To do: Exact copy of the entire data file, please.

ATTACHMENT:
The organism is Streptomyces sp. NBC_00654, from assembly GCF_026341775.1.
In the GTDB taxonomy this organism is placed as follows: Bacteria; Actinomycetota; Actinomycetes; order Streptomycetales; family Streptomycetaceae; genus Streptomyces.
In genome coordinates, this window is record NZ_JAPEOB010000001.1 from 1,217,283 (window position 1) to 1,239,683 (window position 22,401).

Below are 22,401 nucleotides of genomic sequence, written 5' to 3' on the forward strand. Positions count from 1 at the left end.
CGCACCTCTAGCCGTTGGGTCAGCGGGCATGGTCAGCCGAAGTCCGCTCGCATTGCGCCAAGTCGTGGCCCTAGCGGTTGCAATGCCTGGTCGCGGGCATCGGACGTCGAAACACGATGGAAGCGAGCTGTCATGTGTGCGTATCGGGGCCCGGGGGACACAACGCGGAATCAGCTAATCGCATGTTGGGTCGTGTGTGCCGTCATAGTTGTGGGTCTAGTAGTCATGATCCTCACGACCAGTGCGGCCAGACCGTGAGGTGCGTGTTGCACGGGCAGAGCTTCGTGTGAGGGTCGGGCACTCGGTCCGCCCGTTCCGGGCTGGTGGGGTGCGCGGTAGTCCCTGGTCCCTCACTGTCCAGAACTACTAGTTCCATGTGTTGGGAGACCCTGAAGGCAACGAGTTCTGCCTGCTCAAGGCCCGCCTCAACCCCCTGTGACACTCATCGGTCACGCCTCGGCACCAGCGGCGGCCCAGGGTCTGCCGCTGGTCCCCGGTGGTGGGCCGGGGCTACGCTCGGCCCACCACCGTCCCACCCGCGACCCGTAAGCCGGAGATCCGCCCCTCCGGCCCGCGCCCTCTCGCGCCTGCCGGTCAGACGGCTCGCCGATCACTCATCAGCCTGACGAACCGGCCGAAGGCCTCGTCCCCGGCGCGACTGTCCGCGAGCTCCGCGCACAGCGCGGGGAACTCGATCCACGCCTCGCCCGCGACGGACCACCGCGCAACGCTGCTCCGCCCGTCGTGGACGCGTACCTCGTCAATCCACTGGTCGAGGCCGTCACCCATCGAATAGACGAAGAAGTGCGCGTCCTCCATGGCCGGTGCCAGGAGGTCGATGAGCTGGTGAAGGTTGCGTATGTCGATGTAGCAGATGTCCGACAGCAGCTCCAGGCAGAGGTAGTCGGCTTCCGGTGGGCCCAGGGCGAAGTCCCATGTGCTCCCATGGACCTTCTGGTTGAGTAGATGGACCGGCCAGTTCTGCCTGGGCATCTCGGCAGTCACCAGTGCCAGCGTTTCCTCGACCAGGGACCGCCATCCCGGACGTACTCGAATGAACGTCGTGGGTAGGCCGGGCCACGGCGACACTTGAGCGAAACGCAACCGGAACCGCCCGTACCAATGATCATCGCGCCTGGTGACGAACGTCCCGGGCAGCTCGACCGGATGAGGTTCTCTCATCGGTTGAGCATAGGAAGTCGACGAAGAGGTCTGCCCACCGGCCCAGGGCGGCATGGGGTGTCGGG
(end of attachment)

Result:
The organism is Streptomyces sp. NBC_00654, from assembly GCF_026341775.1.
In the GTDB taxonomy this organism is placed as follows: Bacteria; Actinomycetota; Actinomycetes; order Streptomycetales; family Streptomycetaceae; genus Streptomyces.
In genome coordinates, this window is record NZ_JAPEOB010000001.1 from 1,217,283 (window position 1) to 1,239,683 (window position 22,401).

Below are 22,401 nucleotides of genomic sequence, written 5' to 3' on the forward strand. Positions count from 1 at the left end.
CGCACCTCTAGCCGTTGGGTCAGCGGGCATGGTCAGCCGAAGTCCGCTCGCATTGCGCCAAGTCGTGGCCCTAGCGGTTGCAATGCCTGGTCGCGGGCATCGGACGTCGAAACACGATGGAAGCGAGCTGTCATGTGTGCGTATCGGGGCCCGGGGGACACAACGCGGAATCAGCTAATCGCATGTTGGGTCGTGTGTGCCGTCATAGTTGTGGGTCTAGTAGTCATGATCCTCACGACCAGTGCGGCCAGACCGTGAGGTGCGTGTTGCACGGGCAGAGCTTCGTGTGAGGGTCGGGCACTCGGTCCGCCCGTTCCGGGCTGGTGGGGTGCGCGGTAGTCCCTGGTCCCTCACTGTCCAGAACTACTAGTTCCATGTGTTGGGAGACCCTGAAGGCAACGAGTTCTGCCTGCTCAAGGCCCGCCTCAACCCCCTGTGACACTCATCGGTCACGCCTCGGCACCAGCGGCGGCCCAGGGTCTGCCGCTGGTCCCCGGTGGTGGGCCGGGGCTACGCTCGGCCCACCACCGTCCCACCCGCGACCCGTAAGCCGGAGATCCGCCCCTCCGGCCCGCGCCCTCTCGCGCCTGCCGGTCAGACGGCTCGCCGATCACTCATCAGCCTGACGAACCGGCCGAAGGCCTCGTCCCCGGCGCGACTGTCCGCGAGCTCCGCGCACAGCGCGGGGAACTCGATCCACGCCTCGCCCGCGACGGACCACCGCGCAACGCTGCTCCGCCCGTCGTGGACGCGTACCTCGTCAATCCACTGGTCGAGGCCGTCACCCATCGAATAGACGAAGAAGTGCGCGTCCTCCATGGCCGGTGCCAGGAGGTCGATGAGCTGGTGAAGGTTGCGTATGTCGATGTAGCAGATGTCCGACAGCAGCTCCAGGCAGAGGTAGTCGGCTTCCGGTGGGCCCAGGGCGAAGTCCCATGTGCTCCCATGGACCTTCTGGTTGAGTAGATGGACCGGCCAGTTCTGCCTGGGCATCTCGGCAGTCACCAGTGCCAGCGTTTCCTCGACCAGGGACCGCCATCCCGGACGTACTCGAATGAACGTCGTGGGTAGGCCGGGCCACGGCGACACTTGAGCGAAACGCAACCGGAACCGCCCGTACCAATGATCATCGCGCCTGGTGACGAACGTCCCGGGCAGCTCGACCGGATGAGGTTCTCTCATCGGTTGAGCATAGGAAGTCGACGAAGAGGTCTGCCCACCGGCCCAGGGCGGCATGGGGTGTCGGG